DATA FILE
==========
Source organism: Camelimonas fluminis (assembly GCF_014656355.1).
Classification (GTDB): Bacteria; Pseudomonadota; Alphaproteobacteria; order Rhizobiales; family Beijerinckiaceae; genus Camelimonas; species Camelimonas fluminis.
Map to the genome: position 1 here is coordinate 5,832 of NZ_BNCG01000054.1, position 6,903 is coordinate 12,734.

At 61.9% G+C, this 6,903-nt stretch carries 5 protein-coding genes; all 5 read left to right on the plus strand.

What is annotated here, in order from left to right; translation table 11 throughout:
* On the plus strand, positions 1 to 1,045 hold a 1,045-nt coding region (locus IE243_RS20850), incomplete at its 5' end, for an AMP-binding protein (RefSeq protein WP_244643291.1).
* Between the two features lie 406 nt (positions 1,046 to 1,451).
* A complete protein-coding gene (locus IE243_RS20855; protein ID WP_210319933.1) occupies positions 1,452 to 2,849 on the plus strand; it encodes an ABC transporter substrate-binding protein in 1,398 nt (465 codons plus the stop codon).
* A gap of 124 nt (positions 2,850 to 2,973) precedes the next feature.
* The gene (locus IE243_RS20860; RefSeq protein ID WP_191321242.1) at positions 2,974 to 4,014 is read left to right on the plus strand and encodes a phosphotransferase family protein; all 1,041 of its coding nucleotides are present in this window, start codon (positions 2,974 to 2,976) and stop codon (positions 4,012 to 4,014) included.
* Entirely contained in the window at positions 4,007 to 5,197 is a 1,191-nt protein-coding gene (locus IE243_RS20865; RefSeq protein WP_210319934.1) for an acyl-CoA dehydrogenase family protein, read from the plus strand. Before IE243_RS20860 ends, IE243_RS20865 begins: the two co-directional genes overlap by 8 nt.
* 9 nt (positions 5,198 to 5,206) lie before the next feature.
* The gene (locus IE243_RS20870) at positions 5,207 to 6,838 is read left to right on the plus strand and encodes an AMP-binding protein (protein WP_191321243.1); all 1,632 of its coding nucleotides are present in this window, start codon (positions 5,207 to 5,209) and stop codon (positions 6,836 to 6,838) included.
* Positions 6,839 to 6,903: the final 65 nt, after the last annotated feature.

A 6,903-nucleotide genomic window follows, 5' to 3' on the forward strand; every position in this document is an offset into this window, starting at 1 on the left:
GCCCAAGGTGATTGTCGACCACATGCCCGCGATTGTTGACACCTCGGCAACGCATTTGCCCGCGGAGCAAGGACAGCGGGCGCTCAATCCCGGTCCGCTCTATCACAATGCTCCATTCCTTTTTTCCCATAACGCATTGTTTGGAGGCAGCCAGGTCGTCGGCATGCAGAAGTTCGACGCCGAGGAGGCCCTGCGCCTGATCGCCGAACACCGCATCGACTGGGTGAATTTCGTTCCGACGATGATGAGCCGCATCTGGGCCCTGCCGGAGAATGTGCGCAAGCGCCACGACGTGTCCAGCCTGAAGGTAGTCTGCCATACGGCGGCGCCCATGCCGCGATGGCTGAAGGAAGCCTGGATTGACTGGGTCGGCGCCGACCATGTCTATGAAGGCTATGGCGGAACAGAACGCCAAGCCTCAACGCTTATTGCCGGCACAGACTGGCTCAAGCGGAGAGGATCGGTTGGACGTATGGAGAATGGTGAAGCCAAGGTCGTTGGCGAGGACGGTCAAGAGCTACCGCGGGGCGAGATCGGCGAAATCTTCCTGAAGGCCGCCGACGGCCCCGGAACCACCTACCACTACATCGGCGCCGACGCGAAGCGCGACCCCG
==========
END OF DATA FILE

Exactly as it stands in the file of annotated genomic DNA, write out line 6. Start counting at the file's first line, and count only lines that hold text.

* On the plus strand, positions 1 to 1,045 hold a 1,045-nt coding region (locus IE243_RS20850), incomplete at its 5' end, for an AMP-binding protein (RefSeq protein WP_244643291.1).